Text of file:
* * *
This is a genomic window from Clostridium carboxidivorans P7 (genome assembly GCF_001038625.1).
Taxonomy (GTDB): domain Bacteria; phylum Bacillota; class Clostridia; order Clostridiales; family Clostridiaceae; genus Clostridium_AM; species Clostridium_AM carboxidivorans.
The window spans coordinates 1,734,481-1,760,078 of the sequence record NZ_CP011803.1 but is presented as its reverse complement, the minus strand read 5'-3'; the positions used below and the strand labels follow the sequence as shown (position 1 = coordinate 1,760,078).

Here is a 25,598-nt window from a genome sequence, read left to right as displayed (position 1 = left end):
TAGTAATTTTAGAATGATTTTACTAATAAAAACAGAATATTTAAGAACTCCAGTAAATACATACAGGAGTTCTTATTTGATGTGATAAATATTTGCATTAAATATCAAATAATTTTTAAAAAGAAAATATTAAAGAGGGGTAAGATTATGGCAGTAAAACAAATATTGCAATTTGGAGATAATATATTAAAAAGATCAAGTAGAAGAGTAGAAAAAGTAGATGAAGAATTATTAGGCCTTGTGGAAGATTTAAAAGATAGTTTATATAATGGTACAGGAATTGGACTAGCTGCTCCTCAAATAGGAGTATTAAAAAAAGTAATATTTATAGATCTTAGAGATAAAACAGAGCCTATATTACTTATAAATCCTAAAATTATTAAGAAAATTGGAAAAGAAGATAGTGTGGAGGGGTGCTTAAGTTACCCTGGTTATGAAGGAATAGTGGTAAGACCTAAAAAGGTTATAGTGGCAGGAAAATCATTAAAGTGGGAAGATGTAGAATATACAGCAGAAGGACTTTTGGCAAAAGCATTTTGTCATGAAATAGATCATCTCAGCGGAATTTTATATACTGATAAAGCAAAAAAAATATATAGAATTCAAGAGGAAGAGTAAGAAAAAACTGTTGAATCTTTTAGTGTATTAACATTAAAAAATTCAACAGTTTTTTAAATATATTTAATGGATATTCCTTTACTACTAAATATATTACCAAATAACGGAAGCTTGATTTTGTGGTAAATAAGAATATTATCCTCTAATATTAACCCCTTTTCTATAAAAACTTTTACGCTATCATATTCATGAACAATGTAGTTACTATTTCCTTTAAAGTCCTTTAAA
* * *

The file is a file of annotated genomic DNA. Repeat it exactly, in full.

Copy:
This is a genomic window from Clostridium carboxidivorans P7 (genome assembly GCF_001038625.1).
Taxonomy (GTDB): domain Bacteria; phylum Bacillota; class Clostridia; order Clostridiales; family Clostridiaceae; genus Clostridium_AM; species Clostridium_AM carboxidivorans.
The window spans coordinates 1,734,481-1,760,078 of the sequence record NZ_CP011803.1 but is presented as its reverse complement, the minus strand read 5'-3'; the positions used below and the strand labels follow the sequence as shown (position 1 = coordinate 1,760,078).

Here is a 25,598-nt window from a genome sequence, read left to right as displayed (position 1 = left end):
TAGTAATTTTAGAATGATTTTACTAATAAAAACAGAATATTTAAGAACTCCAGTAAATACATACAGGAGTTCTTATTTGATGTGATAAATATTTGCATTAAATATCAAATAATTTTTAAAAAGAAAATATTAAAGAGGGGTAAGATTATGGCAGTAAAACAAATATTGCAATTTGGAGATAATATATTAAAAAGATCAAGTAGAAGAGTAGAAAAAGTAGATGAAGAATTATTAGGCCTTGTGGAAGATTTAAAAGATAGTTTATATAATGGTACAGGAATTGGACTAGCTGCTCCTCAAATAGGAGTATTAAAAAAAGTAATATTTATAGATCTTAGAGATAAAACAGAGCCTATATTACTTATAAATCCTAAAATTATTAAGAAAATTGGAAAAGAAGATAGTGTGGAGGGGTGCTTAAGTTACCCTGGTTATGAAGGAATAGTGGTAAGACCTAAAAAGGTTATAGTGGCAGGAAAATCATTAAAGTGGGAAGATGTAGAATATACAGCAGAAGGACTTTTGGCAAAAGCATTTTGTCATGAAATAGATCATCTCAGCGGAATTTTATATACTGATAAAGCAAAAAAAATATATAGAATTCAAGAGGAAGAGTAAGAAAAAACTGTTGAATCTTTTAGTGTATTAACATTAAAAAATTCAACAGTTTTTTAAATATATTTAATGGATATTCCTTTACTACTAAATATATTACCAAATAACGGAAGCTTGATTTTGTGGTAAATAAGAATATTATCCTCTAATATTAACCCCTTTTCTATAAAAACTTTTACGCTATCATATTCATGAACAATGTAGTTACTATTTCCTTTAAAGTCCTTTAAA